With the approach of every Good Friday, Christians around the world contemplate the suffering that Jesus endured on the cross. His resurrection on Easter morning is a promise that one day our world's torment will be banished forever.
Yet, for many, the presence in our world of so much suffering, over geologic ages, seems more a product of chance than any larger theological purpose. For some prominent voices, it's what Denis Alexander calls "a denial of any ultimate reason for the existence of a biological process such as evolution."
Alexander, an evolutionary biologist and cancer researcher, Emeritus Director of the Faraday Institute for Science and Religion in Cambridge, and a Christian, maintains in a recent book that mere chance doesn't rule in biology. He argues that while a theological conclusion can't be drawn from studying biological processes, they are surprisingly compatible with the Christian story.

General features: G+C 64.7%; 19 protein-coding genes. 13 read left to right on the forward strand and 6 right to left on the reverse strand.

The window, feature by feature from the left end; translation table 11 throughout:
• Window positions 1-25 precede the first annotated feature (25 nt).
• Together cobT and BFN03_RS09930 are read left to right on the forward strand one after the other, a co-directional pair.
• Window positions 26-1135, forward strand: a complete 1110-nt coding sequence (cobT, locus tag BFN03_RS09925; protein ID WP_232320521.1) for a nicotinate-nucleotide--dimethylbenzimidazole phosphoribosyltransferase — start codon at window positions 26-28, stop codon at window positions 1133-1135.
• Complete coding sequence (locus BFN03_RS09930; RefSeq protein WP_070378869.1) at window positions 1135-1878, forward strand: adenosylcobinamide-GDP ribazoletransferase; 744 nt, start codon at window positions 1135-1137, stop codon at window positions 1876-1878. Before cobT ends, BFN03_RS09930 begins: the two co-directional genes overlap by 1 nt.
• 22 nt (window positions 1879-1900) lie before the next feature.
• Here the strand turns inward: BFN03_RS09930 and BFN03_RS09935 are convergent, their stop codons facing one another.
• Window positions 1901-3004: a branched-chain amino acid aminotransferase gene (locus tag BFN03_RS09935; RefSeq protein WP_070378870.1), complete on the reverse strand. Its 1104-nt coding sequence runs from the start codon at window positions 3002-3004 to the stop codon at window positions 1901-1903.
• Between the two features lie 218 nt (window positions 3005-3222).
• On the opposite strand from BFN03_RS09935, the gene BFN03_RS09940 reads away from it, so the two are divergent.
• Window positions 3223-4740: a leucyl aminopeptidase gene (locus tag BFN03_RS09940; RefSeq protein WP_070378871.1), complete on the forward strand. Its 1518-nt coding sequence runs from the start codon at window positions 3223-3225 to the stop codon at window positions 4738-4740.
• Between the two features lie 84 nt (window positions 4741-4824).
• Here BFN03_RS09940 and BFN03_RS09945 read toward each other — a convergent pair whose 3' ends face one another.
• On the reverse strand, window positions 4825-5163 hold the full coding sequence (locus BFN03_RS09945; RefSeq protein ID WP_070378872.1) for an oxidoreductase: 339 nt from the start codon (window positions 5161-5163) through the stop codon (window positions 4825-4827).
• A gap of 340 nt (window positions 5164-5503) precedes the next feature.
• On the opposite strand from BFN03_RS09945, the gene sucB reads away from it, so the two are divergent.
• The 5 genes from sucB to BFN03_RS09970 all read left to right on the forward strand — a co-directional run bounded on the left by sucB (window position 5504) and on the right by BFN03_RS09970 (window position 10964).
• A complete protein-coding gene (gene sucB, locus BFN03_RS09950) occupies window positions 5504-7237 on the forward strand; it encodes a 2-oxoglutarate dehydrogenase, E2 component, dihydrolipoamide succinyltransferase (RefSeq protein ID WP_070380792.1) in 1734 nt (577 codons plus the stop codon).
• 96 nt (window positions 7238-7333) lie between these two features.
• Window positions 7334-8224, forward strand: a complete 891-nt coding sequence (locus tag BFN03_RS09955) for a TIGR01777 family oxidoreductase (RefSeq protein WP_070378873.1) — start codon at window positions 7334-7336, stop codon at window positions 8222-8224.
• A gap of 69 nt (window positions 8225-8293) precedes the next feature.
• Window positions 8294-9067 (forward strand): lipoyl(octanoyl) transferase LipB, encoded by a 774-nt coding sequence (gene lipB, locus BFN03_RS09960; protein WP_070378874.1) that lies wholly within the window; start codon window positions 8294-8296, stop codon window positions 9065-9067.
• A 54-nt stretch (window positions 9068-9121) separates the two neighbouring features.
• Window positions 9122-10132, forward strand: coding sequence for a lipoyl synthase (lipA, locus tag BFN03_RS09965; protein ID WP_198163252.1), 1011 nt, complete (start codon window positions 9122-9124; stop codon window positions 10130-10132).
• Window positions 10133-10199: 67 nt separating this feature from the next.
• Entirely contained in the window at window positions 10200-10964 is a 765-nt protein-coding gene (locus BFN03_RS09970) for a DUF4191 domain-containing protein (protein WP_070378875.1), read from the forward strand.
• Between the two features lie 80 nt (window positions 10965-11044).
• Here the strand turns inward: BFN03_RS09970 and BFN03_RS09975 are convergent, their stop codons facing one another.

"Is There Purpose In Biology?: The Cost Of Existence And The God Of Love" ($16.99 in paperback from Monarch Books; also for Amazon Kindle) is currently being discussed by the Chico Triad on Philosophy, Theology, and Science. The group brings academics, students, and independent scholars together each month to wrestle with big ideas, such as Alexander's claim that "evolutionary theory is consistent with a creator God who has intentions and purposes for the world."
Early chapters in the book focus on the meaning of "random mutations" as part of the engine of evolutionary biology, showing that in the world of DNA it's not a matter of "anything goes," not "random in any strict mathematical sense of the word."
But what might be God's purposes for evolution? Through a theological lens, Alexander suggests the development of biological diversity, which is intrinsically valuable; that "creatures like ourselves should emerge" who can engage in loving relationship with God; and that "the end of our own planet does not entail the end of life as we presently know it."
Carrying out these purposes is necessarily a costly process in a world governed by physical laws. There is much suffering. But, Alexander might say, Good Friday is not the end of the story.
Thursday, April 11, 2019